Back to Darwin

I have driven up to Darwin. It seemed like good idea since I could not go home, I had a lot of leave available, and friends whom I have not seen for some time are currently here visiting relatives.  I took two days to travel, staying overnight in Katherine on Saturday. I would have liked to take the alternate route below (13 hr 55 min) but the Duncan is closed due to the Wet.

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Even on the highway I had to do a little wading over some floodways, but nothing deep or fun.  My Taistealaí purred along happily except for a couple of occasions when she faltered and died.  It seemed as if she had run out of fuel.  She started again and took me safely to my destination.  But the next day I noticed that one headlight had died. I also saw that the warning lights on the dash flickered occasionally without actually coming on.  I took her to the Toyota dealer in Darwin for a checkup.  They confirmed a wiring problem and fixed it.  Or so I thought.  Today I went out sightseeing with my friend Bob, and we found ourselves out at East Point when she died again. This time she would not start.  A call to the RAC/AAA and were were collected by tow truck and taken back to Bridge Toyota.  Tomorrow I hope to learn what was wrong, and that it has been fixed.  I am just glad it happened here and not somewhere out in the outback.

It is great to be reunited with old friends and to hear language and Pijin being spoken again.  IMG_3629.JPG

The ride to Darwin is a pleasant one with some very scenic ancient hills. On this trip I finally had the means to photograph the waterfall on the road to Kununurra.  It was diminishing when I passed this time, but at last I caught an image of it.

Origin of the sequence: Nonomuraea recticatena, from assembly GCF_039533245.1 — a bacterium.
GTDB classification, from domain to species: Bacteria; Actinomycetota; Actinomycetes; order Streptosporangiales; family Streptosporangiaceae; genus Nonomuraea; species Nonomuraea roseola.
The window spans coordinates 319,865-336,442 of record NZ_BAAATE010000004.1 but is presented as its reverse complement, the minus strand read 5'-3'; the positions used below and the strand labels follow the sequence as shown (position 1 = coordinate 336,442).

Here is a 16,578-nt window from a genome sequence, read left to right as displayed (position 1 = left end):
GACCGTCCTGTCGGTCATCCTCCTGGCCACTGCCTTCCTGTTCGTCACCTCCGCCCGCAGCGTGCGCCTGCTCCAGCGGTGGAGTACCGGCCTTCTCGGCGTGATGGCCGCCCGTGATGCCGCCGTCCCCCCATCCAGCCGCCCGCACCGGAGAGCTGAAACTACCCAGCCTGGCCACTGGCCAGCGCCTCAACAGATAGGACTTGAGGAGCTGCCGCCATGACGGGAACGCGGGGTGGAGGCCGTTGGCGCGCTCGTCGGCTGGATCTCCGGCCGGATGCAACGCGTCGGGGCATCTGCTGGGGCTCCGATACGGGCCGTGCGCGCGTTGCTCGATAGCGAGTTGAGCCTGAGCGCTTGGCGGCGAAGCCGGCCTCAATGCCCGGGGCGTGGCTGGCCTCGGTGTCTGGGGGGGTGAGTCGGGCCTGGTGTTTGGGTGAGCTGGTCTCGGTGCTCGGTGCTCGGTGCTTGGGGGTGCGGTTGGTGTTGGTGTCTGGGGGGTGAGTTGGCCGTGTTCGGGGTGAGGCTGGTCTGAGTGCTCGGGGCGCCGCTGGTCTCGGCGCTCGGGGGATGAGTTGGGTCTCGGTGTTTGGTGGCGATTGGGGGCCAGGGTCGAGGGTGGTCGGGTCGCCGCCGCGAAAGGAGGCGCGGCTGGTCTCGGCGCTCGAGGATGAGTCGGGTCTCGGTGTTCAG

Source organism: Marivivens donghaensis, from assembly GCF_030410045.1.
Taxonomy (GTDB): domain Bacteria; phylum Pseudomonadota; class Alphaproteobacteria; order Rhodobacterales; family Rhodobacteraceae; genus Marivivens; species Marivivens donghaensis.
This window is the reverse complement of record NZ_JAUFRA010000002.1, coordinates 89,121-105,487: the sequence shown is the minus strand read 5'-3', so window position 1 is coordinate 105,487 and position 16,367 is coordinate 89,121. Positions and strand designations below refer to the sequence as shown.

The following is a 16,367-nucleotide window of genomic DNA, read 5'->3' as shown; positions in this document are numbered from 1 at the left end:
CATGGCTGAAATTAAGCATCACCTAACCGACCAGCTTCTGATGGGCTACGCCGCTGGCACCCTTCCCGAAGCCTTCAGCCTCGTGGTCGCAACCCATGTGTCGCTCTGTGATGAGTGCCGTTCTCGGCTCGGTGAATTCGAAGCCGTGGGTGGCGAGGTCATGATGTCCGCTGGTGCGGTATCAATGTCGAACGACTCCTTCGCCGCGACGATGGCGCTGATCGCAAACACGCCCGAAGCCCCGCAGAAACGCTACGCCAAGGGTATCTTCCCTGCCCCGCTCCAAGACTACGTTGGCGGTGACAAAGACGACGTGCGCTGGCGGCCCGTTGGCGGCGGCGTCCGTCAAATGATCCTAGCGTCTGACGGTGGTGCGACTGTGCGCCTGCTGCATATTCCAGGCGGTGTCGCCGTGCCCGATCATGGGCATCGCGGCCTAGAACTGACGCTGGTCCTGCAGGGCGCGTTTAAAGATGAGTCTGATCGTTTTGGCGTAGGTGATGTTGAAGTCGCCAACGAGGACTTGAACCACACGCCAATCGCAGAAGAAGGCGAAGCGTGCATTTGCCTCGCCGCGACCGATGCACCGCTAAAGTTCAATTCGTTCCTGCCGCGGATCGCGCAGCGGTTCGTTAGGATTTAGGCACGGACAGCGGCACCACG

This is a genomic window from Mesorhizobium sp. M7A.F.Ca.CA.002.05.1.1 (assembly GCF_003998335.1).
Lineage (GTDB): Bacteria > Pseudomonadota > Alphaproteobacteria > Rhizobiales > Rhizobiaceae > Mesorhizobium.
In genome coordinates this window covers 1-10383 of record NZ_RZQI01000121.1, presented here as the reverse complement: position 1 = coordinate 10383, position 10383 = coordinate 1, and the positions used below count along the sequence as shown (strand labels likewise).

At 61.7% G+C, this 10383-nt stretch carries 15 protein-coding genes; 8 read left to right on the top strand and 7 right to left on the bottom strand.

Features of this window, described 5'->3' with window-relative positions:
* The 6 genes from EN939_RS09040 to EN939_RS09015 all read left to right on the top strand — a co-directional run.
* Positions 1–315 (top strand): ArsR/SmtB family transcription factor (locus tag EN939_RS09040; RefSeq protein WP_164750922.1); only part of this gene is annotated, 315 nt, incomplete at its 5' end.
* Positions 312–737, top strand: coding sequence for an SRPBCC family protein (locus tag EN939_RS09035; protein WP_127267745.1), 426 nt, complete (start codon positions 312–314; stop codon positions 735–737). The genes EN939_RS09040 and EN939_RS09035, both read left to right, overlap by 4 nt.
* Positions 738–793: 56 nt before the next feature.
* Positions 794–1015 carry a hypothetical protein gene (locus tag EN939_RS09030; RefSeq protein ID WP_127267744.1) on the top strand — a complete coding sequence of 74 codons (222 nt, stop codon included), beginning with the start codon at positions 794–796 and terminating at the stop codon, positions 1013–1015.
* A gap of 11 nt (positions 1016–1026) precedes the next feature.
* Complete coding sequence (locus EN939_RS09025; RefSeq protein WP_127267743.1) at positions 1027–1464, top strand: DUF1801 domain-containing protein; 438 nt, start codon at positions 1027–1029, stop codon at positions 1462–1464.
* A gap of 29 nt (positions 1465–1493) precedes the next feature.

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SPQ

I am still in Halls Creek, and it seems I may be here for quite some time.  The storms are wreaking havoc with the roads.  The rivers are up and even on a wee excursion up to view the Mary river after work a couple of days ago I drove through three floodways, the deepest of which was 300 mm.  I went up to see if the old causeway across the river was still there.  There was talk of it failing late last year as it has not been maintained since the new bridge was erected.  I thought the floods may have done the job,  but it was still there, judging by the shape under the standing wave of crashing red water.

I am now staying in the Single Persons’ Quarters, which I have to myself at present.  My room is small but comfortable, and the shared facilities consist of a large lounge and well equipped kitchen, laundry facilities, and the best shower I have had since coming to Western Australia.

While here in HC I will be working with some of the local youngsters, supervising them as they fulfill their community hours obligated by previous bad behaviour.

I had my performance review on Wednesday.  I still find it a little embarrassing that others have a higher opinion of my abilities than I do, but at least in this role there are no key results to prove.  It is all about the effort, and the philosophy behind it is to plant seeds that may hopefully germinate long after I have moved on.

I think back to my own youth, and realise I have quite a bit in common with some of my charges.  I also realise that I am modelling myself on some very important figures from my own formative years.  The late Peter Gruebner and Guthrie Stewart being the principal pair.  I like to believe they would approve of how I turned out after a rather shaky start. If just one of my kids remembers me as fondly as I remember those two I may have achieved something.